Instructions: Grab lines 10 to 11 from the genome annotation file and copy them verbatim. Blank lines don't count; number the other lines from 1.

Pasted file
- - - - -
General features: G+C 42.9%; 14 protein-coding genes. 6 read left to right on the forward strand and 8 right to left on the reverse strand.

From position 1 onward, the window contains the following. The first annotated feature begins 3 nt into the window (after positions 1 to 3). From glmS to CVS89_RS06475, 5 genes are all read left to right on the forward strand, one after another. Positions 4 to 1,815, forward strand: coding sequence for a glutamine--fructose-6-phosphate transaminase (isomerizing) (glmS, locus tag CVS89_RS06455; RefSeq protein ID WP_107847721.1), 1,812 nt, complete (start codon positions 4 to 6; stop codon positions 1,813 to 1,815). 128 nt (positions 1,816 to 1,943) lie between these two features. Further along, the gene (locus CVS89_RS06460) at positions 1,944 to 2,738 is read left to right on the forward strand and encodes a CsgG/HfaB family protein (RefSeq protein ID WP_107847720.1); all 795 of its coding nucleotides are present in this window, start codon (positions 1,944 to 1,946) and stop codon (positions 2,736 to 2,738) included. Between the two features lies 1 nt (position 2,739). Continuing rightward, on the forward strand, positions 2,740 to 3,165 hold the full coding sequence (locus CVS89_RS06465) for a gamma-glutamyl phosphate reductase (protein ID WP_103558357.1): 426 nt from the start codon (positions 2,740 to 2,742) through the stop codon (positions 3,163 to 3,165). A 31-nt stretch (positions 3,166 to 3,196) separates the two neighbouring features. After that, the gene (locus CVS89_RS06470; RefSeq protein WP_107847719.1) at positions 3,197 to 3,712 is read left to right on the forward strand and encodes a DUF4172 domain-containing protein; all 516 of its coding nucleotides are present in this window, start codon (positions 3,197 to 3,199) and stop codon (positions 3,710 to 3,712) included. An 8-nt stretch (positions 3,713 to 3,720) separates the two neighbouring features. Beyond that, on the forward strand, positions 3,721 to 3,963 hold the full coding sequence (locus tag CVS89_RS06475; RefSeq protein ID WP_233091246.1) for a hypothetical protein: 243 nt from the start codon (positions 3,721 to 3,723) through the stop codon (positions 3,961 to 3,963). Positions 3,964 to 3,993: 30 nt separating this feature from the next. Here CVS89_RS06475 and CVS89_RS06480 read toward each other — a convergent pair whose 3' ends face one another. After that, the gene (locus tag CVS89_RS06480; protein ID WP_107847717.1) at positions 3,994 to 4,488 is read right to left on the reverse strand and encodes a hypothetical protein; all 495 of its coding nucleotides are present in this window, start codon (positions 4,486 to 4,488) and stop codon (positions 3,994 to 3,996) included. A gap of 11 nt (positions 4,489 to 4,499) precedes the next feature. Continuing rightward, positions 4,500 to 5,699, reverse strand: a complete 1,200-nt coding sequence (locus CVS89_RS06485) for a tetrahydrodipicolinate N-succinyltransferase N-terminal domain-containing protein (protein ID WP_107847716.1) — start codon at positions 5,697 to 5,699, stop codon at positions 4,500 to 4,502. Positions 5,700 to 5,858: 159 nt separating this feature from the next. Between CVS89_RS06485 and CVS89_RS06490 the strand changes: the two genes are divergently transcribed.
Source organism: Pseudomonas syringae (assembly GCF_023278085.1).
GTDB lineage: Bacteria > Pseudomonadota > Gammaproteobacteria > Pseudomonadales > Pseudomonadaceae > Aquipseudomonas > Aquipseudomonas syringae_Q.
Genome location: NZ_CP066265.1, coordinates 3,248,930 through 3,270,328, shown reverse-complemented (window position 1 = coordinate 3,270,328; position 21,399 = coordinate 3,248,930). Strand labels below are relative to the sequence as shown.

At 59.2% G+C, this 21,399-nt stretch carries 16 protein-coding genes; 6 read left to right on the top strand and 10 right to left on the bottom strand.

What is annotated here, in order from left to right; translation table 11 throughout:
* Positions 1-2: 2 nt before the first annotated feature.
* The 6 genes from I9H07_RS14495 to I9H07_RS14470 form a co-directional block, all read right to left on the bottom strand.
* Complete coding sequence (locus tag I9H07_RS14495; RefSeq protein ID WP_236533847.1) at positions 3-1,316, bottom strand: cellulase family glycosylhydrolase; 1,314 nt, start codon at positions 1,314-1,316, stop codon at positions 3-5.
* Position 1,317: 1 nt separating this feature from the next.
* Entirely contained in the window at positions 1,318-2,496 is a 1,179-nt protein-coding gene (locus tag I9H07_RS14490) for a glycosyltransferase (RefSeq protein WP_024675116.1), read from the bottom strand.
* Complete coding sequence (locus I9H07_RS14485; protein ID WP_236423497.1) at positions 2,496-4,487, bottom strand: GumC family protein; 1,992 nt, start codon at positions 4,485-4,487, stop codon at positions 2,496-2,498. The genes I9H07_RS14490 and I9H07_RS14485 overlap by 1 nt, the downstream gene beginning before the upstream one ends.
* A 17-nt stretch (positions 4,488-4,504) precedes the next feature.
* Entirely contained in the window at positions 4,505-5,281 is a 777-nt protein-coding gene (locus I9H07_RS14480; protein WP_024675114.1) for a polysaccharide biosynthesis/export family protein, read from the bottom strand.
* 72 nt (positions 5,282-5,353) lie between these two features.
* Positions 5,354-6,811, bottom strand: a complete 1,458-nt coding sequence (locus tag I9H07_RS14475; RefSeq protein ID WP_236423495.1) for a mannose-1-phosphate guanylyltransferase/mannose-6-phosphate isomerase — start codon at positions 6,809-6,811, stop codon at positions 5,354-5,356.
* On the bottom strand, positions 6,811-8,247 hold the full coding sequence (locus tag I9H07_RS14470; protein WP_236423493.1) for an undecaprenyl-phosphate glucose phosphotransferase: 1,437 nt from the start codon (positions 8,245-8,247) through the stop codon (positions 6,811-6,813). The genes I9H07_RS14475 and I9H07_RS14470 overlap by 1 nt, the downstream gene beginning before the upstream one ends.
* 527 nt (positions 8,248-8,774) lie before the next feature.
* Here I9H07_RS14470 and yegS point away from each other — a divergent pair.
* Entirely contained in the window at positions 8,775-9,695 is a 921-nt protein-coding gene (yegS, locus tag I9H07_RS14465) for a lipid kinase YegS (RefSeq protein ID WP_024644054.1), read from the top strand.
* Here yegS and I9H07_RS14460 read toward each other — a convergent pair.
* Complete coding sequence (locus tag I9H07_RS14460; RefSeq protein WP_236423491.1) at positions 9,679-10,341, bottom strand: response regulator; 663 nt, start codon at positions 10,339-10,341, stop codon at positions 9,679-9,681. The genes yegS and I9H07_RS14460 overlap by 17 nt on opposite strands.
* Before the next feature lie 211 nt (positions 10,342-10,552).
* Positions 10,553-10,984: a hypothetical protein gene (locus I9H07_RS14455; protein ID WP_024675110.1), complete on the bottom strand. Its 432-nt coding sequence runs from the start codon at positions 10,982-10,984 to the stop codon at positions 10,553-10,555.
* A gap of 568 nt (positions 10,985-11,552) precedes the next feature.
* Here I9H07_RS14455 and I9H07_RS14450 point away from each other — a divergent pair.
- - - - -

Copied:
* Complete coding sequence (locus tag I9H07_RS14495; RefSeq protein ID WP_236533847.1) at positions 3-1,316, bottom strand: cellulase family glycosylhydrolase; 1,314 nt, start codon at positions 1,314-1,316, stop codon at positions 3-5.
* Position 1,317: 1 nt separating this feature from the next.